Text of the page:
One of the most important tasks in server management is network status monitoring. There are several tools for debugging and monitoring communications, one of the most powerful of which is MTR (My Traceroute). This tool helps the network administrator to identify errors and get a report of the general state of the network.
In this article, we have tried to deal with MTR, its production data, and how to analyze and interpret the information obtained from this tool.
Network debugging tools such as ping, traceroute, and MTR uses the Control Message Protocol (ICMP) to test communication and traffic between two points on the Internet. When pinging an IP, a number of ICMP packets are sent from the origin to the destination, and the destination responds by sending a number of ICMP packets to the origin.
Based on the exchange responses between these two points, the user can calculate the amount of round trip time (RTT) between these two points.
But tools like MTR and traceroute use the TTL (Time to Live) field in the IP packet header to calculate the number of steps (hop) in the path between source and destination.
The TTL specifies the number of steps a packet can go through before it expires. When using traceroute or MTR, to count the number of hops, several ICMP messages with the lowest value for TTL (value one) are sent first, and gradually the TTL value increases until it finally reaches the desired destination.
MTR can be a combination of ping and traceroute tools. In addition to providing an overview of the route that traffic travels from a source to a specific destination. this tool also provides more information about the status, communication, and response of hops.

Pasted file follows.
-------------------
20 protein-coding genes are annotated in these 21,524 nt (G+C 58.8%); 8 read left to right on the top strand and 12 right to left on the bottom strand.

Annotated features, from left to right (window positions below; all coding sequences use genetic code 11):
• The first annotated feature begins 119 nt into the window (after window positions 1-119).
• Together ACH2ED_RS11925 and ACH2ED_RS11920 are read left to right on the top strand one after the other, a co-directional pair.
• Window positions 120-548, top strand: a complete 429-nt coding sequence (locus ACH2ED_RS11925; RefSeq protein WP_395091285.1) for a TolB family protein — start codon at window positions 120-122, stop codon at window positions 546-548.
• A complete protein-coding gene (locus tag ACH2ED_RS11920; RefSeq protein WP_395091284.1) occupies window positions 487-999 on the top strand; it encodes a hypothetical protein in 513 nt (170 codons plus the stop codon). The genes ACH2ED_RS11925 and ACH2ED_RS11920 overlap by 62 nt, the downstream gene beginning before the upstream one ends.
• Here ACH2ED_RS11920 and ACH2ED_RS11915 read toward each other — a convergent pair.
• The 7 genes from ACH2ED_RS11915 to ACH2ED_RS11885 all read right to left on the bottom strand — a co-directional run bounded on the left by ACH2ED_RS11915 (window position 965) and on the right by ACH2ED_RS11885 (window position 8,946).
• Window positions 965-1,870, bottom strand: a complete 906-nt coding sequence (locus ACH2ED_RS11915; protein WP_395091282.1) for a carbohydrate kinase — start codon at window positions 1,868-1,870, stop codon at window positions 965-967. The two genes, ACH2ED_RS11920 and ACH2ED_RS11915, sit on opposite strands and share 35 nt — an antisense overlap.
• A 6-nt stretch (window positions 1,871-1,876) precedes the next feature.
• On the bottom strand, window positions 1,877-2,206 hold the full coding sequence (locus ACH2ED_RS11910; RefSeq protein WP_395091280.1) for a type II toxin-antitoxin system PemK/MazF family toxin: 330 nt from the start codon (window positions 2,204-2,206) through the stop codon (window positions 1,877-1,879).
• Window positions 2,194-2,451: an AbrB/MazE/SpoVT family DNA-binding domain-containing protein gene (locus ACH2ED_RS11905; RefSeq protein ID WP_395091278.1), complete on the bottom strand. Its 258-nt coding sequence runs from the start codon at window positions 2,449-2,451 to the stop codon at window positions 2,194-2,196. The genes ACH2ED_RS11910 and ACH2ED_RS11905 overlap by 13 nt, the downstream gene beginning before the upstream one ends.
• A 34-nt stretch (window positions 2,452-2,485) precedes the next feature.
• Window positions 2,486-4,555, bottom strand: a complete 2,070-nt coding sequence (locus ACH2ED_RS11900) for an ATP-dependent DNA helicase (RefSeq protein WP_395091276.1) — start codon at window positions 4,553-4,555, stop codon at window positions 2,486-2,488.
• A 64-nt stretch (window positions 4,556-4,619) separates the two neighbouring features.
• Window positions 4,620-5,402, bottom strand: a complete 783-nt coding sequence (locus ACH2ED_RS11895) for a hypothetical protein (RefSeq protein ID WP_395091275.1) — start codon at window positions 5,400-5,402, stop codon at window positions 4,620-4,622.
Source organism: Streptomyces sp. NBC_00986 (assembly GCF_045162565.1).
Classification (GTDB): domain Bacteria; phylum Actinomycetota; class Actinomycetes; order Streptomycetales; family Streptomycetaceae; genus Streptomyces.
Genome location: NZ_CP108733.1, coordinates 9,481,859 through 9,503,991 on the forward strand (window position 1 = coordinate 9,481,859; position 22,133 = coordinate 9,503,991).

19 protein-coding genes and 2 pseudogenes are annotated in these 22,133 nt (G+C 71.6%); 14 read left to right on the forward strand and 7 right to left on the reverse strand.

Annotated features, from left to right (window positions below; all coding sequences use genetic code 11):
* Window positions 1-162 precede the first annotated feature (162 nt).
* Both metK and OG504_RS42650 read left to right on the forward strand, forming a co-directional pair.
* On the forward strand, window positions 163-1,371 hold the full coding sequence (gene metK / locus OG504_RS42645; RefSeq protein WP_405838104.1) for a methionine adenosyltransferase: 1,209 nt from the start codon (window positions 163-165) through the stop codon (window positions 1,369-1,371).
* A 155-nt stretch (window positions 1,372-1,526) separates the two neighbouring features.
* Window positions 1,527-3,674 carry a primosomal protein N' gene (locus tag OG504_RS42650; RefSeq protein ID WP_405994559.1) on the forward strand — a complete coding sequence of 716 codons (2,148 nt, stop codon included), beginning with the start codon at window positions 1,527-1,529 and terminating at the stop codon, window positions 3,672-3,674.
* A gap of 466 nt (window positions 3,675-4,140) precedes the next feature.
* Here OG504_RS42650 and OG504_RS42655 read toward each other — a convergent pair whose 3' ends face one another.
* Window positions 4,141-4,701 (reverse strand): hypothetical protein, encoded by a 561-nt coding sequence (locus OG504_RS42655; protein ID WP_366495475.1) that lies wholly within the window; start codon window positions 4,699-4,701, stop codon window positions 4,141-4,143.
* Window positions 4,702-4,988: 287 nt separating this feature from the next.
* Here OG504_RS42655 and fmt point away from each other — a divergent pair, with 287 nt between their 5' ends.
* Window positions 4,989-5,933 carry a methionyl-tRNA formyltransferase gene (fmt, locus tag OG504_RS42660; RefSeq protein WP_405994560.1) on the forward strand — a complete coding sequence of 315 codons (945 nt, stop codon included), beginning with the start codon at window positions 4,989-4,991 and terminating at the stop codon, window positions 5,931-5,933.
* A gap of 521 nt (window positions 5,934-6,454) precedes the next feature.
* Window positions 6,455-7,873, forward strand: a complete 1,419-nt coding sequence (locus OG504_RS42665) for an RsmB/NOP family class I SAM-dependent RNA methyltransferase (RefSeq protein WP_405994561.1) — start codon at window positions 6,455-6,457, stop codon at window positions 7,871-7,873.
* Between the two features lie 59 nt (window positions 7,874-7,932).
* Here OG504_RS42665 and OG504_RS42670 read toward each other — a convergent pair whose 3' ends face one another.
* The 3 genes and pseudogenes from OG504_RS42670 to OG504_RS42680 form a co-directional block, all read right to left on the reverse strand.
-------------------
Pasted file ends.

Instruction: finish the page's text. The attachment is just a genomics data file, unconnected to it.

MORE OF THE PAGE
Unlike ping and traceroute tools, MTR is not installed by default on most systems. The following commands can be used to install this tool according to the type of operating system.
You can use WinMTR upstream software to install this tool on Windows operating system.
Because MTR provides a view of the packet route from origin to destination, it can be considered a directional tool. The reciprocating routes of traffic between two points may not be the same, so it is recommended to use MTR on both sides when collecting communication problems between two points and collect the resulting information.
The simplest way we can use the MTR command is the following:
The big advantage of MTR compared to traceroute is that we receive its output constantly so that we can see changes in network performance over time. Another way we can use MTR to generate a report is to:
We can specify by adding the -n option to the mtr command for this tool to display the IP addresses of each hop instead of displaying them. For example, in the following command we use the MTR tool to report Google’s public DNS.
MTR Report Example
The output of the MTR command report is as follows:
Host: Indicates the hostname or IP address of each step the packet went through.
Loss: Percentage of packet loss in each step
Snt: Number of packets sent
Last: Delay of the last packet sent in milliseconds
Avg: The average delay of all packets in milliseconds
Best: The minimum round trip time for a packet in milliseconds
Wrst: Maximum round trip time for a packet in milliseconds
StDev: standard deviation of delays for each
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